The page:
I have set Leveling Order to be Priority, Standard. Therefore I expected the hierarchy of leveling tests to be as follows

  1. Is the Priority of any of the contending tasks 1000?
  2. Are any of the contending tasks Manually scheduled?
  3. Have any of the contending tasks actually started?
  4. Which of the contending tasks has highest Priority?
  5. Are any of the contending tasks Predecessors to other tasks?
  6. Which of the contending tasks has the LEAST Total Slack?
  7. Which of the contending tasks has the earlier Start date?
  8. Do any of the contending tasks have date constraints set?
  9. Which of the contending tasks has the longest Duration?
  10. Which of the contending tasks has the lowest ID?

My schedule consists of about 50 projects each with 5 sub-tasks. Each project has a unique Priority Score with the highest being 950. All sub-tasks for a project share the same Priority as the project, and each Project sub-task except the first has a predecessor to determine its dates. All projects are independent of each other. No project of sub-task has a Priority of 1000 and none are Manual and none have an Actual start date.

Given the above, I expected that Total Slack (item 6) would be irrelevant in my case as I thought Priority and Predecessors (items 4 and 5) would always be sufficient to resolve any resource contentions.

However I have at least 2 instances where this is not working as expected. In these cases sub-task A has a higher Priority than sub-task B, it is a Predecessor of another sub-task (as is sub-task B), but the available resource is being allocated by Leveling to sub-task B rather than sub-task A.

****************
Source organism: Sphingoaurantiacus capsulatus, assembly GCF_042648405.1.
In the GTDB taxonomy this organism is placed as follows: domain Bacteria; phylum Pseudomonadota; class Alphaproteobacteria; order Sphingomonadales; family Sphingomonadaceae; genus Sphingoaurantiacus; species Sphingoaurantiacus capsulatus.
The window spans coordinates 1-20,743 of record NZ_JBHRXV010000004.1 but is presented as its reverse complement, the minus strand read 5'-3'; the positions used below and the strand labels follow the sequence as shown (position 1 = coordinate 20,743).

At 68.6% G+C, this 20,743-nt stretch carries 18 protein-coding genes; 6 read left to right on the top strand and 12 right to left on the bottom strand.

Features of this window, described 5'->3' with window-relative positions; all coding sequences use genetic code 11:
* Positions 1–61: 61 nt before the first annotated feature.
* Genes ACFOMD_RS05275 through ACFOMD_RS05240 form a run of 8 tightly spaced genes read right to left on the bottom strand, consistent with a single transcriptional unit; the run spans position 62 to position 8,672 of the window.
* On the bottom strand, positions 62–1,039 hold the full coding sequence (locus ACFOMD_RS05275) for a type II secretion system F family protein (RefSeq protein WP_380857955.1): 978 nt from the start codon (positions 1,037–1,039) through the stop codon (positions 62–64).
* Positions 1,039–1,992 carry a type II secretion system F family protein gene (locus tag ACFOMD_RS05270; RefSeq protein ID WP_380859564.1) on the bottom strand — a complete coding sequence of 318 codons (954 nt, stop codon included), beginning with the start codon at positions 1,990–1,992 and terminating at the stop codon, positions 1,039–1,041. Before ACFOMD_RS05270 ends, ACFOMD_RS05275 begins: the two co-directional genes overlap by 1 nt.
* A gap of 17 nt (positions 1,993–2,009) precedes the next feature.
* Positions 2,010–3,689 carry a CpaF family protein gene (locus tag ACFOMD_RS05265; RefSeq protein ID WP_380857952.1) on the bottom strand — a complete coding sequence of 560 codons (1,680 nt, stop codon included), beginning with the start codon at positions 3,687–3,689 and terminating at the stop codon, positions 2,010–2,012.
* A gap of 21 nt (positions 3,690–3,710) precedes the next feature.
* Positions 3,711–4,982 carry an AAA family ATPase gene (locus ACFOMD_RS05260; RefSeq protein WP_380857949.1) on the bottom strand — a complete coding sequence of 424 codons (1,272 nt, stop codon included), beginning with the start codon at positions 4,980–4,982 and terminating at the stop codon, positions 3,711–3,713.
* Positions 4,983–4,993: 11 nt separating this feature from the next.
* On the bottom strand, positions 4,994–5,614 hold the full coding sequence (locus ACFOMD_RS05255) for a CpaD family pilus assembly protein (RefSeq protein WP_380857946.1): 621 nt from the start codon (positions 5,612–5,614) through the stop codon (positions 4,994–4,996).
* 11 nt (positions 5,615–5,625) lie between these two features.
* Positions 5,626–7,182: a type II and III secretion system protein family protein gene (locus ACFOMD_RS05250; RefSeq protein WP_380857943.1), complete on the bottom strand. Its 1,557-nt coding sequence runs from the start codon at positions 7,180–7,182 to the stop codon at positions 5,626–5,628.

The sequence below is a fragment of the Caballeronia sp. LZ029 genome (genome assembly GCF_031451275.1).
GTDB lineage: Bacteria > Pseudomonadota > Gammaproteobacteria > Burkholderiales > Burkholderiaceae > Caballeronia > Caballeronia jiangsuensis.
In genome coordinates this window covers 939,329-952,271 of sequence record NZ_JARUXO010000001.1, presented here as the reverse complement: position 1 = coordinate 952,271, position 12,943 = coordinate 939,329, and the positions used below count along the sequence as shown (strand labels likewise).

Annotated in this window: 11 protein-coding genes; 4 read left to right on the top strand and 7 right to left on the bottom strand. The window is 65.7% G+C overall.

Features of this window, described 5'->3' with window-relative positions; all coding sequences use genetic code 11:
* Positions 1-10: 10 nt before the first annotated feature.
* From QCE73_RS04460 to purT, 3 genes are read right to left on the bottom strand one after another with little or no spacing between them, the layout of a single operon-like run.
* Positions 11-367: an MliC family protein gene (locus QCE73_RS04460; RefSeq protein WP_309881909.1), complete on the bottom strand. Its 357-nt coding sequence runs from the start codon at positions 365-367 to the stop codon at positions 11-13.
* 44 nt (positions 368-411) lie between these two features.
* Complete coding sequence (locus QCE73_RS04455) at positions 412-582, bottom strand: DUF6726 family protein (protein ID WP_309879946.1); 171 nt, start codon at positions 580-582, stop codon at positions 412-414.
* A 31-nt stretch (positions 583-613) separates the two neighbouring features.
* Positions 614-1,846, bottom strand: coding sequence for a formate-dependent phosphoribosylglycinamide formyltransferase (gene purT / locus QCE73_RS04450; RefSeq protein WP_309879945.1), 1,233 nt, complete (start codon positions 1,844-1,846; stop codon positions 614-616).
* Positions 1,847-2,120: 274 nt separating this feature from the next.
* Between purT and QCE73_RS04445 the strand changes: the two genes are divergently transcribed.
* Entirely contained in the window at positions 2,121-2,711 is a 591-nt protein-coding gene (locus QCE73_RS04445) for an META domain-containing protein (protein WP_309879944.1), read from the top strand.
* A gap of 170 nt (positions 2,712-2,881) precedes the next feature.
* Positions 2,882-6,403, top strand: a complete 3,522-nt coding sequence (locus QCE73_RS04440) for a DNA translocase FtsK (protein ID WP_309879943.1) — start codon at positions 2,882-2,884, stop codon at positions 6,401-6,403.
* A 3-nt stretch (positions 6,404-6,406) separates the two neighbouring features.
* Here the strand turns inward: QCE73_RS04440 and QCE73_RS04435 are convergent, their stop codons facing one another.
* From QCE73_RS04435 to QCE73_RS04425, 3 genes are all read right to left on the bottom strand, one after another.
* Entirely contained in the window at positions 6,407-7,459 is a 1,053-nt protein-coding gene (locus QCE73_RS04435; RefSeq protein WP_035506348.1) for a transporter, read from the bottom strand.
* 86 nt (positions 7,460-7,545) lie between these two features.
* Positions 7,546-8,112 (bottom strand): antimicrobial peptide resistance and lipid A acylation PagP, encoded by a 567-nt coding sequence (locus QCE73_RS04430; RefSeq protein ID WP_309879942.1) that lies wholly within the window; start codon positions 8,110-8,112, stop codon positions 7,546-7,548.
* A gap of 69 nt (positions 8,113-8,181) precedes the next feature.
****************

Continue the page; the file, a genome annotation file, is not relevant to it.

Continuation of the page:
I have noticed that the Total Slack of B is lower than that of A. In my case, given my schedule consists of 50 independent projects, Total Slack is not relevant, but of course Project does not "know" that. However, with the above hierarchy (with Priority near the top) and given the Priority of A is higher than that of B, the "Total Slack" test should never need to be applied, should it? All leveling should be determined by tests 1-5. Or am I misunderstanding how this should work?

Thanks for any insights you can offer.



Beyond the excellent article on the subject by Daryl Deffler over at MPUG.com (which it appears you've read), there's not a good answer. The leveling calculations (and the rules themselves) in MSP are much more complex than implied by the relatively straightforward hierarchy, and they do change from version to version. (Look for some PhD dissertations on resource-constrained scheduling.) In particular, I believe the characterization of a leveling decision as the result of sequential binary tests (i.e. tie-breakers considering two tasks at a time) is an oversimplification for real-world schedules. In your case I would suspect that the relative positions of your two tasks are influenced by calculations involving one or more other tasks in addition to A and B. You could probably get what you want (A before B) by raising the priority of A and dropping that of B. You could most certainly get it by imposing a logic link between them. At the end of the day, MSP's leveling engine is a black box that provides "good enough" results with minimal user control. Most folks leave it at that.

  • Thanks Tom. I have indeed read that article, and several others. I kind of expected an answer like yours, but I did hope there would be a simple answer that i had overlooked. Unfortunately due to what I am trying to achieve I can't simply revise the priorities or create notional predecessor relationships. It looks like I will have to do some manual intervention after each re-leveling, which is a pain. But thanks again for your input. – Eric Jan 29 '19 at 9:51

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